Cell-free RNA from liquid biopsies can be analyzed to determine disease tissue of origin. We extend this concept to identify cell types of origin using the Tabula Sapiens transcriptomic cell atlas as well as individual tissue transcriptomic cell atlases in combination with the Human Protein Atlas RNA consensus dataset. We define cell type signature scores, which allow the inference of cell types that contribute to cell-free RNA for a variety of diseases.

    View details for DOI 10.1038/s41587-021-01188-9

    View details for PubMedID 35132263

  • Increased double-negative alpha beta plus T cells reveal adult-onset autoimmune lymphoproliferative syndrome in a patient with IgG4-related disease HAEMATOLOGICA Brar, N., Spinner, M. A., Baker, M. C., Advani, R. H., Natkunam, Y., Lewis, D. B., Silva, O. 2022; 107 (1): 347-350
  • Case Report: Mature Plasmacytoid Dendritic Cell Proliferation Associated With a Lymphoid Neoplasm. Frontiers in oncology Fei, F., Liedtke, M., Silva, O. 2022; 12: 903113


    Mature plasmacytoid dendritic cell proliferations (MPDCPs) are clonal, non-malignant pDC proliferations that have been reported to occur in association with myeloid neoplasms such as CMML, AML (pDC-AML), and, rarely, MDS or MPNs. Here we report the first case of a MPDCP associated with T-lymphoblastic leukemia (T-ALL), a lymphoid neoplasm. The MPDCP in this case involved ~50% of the bone marrow, was found in nodular aggregates, expressed CD123, CD4, and CD303, and lacked CD56 and TCL1 expression. In addition, the MPDCP lacked CD34 and TdT but showed aberrant expression of CD7, CD5, CD10, and CD13, markers expressed by the abnormal T-lymphoblastic cells. Mutational analysis demonstrated mutations in JAK3, NOTCH1, NRAS, KRAS, DNMT3A, and SH2B3 but no mutations in TET2, ASLX1 or ZRSR2. Analysis of the pDC frequency in a separate cohort of T-ALL and control patients demonstrated that bone marrow pDCs are often decreased in patients with T-ALL compared to controls. This is the first report of a MPDCP associated with a lymphoid neoplasm and provides further support that MPDCP can arise from a multipotent hematopoietic progenitor with lymphoid and dendritic cell potential.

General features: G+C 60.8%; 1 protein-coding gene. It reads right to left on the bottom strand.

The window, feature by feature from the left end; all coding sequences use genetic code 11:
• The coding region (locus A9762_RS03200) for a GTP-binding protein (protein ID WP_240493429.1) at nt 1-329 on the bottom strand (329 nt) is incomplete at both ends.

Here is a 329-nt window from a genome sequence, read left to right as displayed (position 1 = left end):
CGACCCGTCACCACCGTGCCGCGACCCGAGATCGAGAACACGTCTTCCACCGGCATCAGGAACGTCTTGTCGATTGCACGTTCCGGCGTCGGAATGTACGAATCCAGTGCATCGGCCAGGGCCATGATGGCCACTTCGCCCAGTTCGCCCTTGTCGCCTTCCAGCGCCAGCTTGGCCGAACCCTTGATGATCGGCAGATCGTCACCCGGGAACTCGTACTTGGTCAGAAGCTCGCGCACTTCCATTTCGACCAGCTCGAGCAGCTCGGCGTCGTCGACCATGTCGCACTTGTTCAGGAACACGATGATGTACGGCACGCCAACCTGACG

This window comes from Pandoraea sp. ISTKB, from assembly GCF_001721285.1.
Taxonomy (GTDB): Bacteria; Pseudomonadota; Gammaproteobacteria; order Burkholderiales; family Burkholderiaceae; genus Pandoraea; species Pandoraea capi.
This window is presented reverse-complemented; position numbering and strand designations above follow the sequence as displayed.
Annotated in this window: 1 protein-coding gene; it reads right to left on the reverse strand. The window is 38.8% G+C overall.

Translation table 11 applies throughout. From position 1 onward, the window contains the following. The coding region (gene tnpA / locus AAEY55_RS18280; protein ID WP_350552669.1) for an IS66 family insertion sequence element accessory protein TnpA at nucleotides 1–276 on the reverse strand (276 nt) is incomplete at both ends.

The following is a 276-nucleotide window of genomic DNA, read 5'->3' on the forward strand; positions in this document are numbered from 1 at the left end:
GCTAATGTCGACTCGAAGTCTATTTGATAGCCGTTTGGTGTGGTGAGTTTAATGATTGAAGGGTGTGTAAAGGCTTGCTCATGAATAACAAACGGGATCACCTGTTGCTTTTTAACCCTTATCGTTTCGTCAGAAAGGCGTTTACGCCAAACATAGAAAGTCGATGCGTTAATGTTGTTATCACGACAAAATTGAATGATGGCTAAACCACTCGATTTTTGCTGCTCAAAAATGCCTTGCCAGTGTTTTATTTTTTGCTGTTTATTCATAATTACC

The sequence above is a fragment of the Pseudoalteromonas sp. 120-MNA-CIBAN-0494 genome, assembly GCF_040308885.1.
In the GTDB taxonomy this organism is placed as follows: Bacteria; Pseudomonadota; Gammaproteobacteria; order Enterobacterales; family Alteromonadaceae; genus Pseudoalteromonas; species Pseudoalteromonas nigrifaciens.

View details for DOI 10.3389/fonc.2022.903113

    View details for PubMedID 35875095

  • RNA splicing programs define tissue compartments and cell types at single cell resolution. eLife Olivieri, J. E., Dehghannasiri, R., Wang, P. L., Jang, S., de Morree, A., Tan, S. Y., Ming, J., Ruohao Wu, A., Tabula Sapiens Consortium, Quake, S. R., Krasnow, M. A., Salzman, J. 2021; 10


    The extent splicing is regulated at single-cell resolution has remained controversial due to both available data and methods to interpret it. We apply the SpliZ, a new statistical approach, to detect cell-type-specific splicing in >110K cells from 12 human tissues. Using 10x data for discovery, 9.1% of genes with computable SpliZ scores are cell-type-specifically spliced, including ubiquitously expressed genes MYL6 and RPS24. These results are validated with RNA FISH, single-cell PCR, and Smart-seq2. SpliZ analysis reveals 170 genes with regulated splicing during human spermatogenesis, including examples conserved in mouse and mouse lemur. The SpliZ allows model-based identification of subpopulations indistinguishable based on gene expression, illustrated by subpopulation-specific splicing of classical monocytes involving an ultraconserved exon in SAT1. Together, this analysis of differential splicing across multiple organs establishes that splicing is regulated cell-type-specifically.

    View details for DOI 10.7554/eLife.70692

    View details for PubMedID 34515025

  • The RNA-binding protein IGF2BP3 is critical for MLL-AF4-mediated leukemogenesis. Leukemia Tran, T. M., Philipp, J., Bassi, J. S., Nibber, N., Draper, J. M., Lin, T. L., Palanichamy, J. K., Jaiswal, A. K., Silva, O., Paing, M., King, J., Katzman, S., Sanford, J. R., Rao, D. S. 2021